By Michael Shank

As Turkish President Recept Tayyip Erdogan made his rounds recently in the Middle East, talking with Iran about ending sectarianism in the region, and with Egypt about freeing political prisoners, he would’ve done well to start at home. There’s much to do, and Erdogan could begin by talking with Turkish exiles in Pennsylvania.

This is where Islamic scholar and preacher Fethullah Gulen, arguably Turkey’s most controversial figure and one who has come out categorically against ISIS, resides reclusively. He takes few public meetings, meditating mostly and teaching and preaching frequently, so for me it was a treat to meet with him recently in his humble home — especially after returning from Turkey myself. My visit coincided with a U.S. Senate letter to Secretary of State John Kerry, signed by over 70 senators, calling on Turkey’s government to improve press freedoms.

Gulen, and his affiliated Islam-inspired Hizmet Movement, can testify to the crackdown referenced in the Senate letter, as many in the Hizmet community, including mainstream media editors and reporters, have been arrested recently, without warrant and without release, for simply reporting on government abuses. Equally erroneously, Gulen faces legal harassment by Turkey’s president and his hand-picked courts, which are treating democratic expression against the government as treason, making exile in eastern Pennsylvania imperative for survival. Thankfully, the U.S. recognizes Erdogan’s authoritarian tack and has no plans to extradite Gulen.

No matter how desirable a return to Turkey might be, reuniting Gulen with his family would come with quick and decisive imprisonment. Erdogan’s track record of imprisoning anyone questioning or criticizing Ankara is well established, and Gulen, Erdogan’s number-one target, would be locked up for life. Erdogan’s sound and fury, furthermore, is a pretext for parliamentary control and a constitution rewrite to equip the president’s position with even more executive powers. The Ankara autocracy is quickly taking shape.

What’s perhaps most remarkable, amidst Erdogan’s tack towards autocracy, is that his villain isn’t villainous at all. In fact, in a world where “wars on terrorism” are the talk of the town, it’s wise to partner with, not demonize, Islamic preachers and scholars, such as Gulen, who denounce violent and extremist acts orchestrated, however fallaciously, in the name of Islam.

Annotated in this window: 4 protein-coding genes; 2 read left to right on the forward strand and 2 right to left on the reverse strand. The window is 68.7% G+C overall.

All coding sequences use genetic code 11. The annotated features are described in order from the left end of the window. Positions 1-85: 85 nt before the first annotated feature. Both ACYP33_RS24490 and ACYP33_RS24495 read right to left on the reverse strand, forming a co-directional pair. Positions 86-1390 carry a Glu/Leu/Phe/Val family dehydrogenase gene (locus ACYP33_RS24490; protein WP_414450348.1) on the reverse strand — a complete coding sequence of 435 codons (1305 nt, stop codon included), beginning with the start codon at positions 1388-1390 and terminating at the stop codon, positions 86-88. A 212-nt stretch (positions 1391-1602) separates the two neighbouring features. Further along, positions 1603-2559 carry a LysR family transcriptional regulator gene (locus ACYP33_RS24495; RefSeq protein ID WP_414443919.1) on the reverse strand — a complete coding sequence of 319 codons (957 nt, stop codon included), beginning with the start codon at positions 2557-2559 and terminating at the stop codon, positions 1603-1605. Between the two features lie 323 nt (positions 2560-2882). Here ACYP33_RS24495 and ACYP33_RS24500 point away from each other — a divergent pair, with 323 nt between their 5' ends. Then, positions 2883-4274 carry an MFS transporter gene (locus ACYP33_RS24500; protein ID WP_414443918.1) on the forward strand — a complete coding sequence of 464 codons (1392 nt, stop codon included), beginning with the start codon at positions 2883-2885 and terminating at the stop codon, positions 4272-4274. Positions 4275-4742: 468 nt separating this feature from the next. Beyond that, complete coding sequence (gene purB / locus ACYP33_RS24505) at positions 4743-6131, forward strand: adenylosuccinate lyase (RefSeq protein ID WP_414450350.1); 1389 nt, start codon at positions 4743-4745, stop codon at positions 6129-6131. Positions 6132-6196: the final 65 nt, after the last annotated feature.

Unlike Erdogan, who has been criticized for aiding and abetting the Islamic State within and without the borders of Turkey, Gulen has harshly criticized ISIS for its cowardly acts. In my meeting with Gulen, he swiftly reiterated his condemnation of violence, noting that ISIS had no core tradition and no religious connection. The Islamic tradition, Gulen asserts, demands respect for the dignity of, and the sacred in, each person — all of whom are made in the image of God. It’s about walking the talk, says Gulen, which ISIS and other violent actors clearly aren’t doing.

In fact, in taking on ISIS, Erdogan could learn a lesson or two from Gulen. Understanding well the root causes of violence, Gulen’s prescriptions target issues of fairness and justice (which, if present, help with hope and prevent despair) and the need to address basic living conditions and provide for medical and educational needs and other critical cultural components like language, identity and community-based mechanisms for conflict resolution.

This is how you undermine recruitment and thwart extremism — by providing viable alternatives, especially when ISIS pays well. Gulen went further by quietly calling out those who wage war and noting that destruction is easy, but construction and repair is difficult. The latter, according to Gulen, is the road to take, the example to set, the solution to proffer, and it must start somewhere small; otherwise impatience will create despair, and unrealistic aims will overwhelm. Given all of this, it’s no surprise that the Hizmet Movement is busy building secular schools and hospitals in low-income communities, that Gulen himself was focused on refilling my tea while we talked, and that his living quarters are simple and small. It’s about living a life of service, and that commitment begins at home.

That is why Erdogan’s unhinged angling toward Gulen is so stupefying, especially given their history of friendship. Gulen has always been Gulen; there’s been no change in his principles or priorities. As a spiritual man, he’s always promoted peace, coexistence, understanding and respect for others.

There is no Gulen/Hizmet plan to take over Ankara, no desire to rule the religious roost. In fact, in my meeting with Gulen, America was lauded for its religious freedoms. That was the model offered up. Not a Muslim state but a state where all religions are supported in their practice. Erdogan should take note.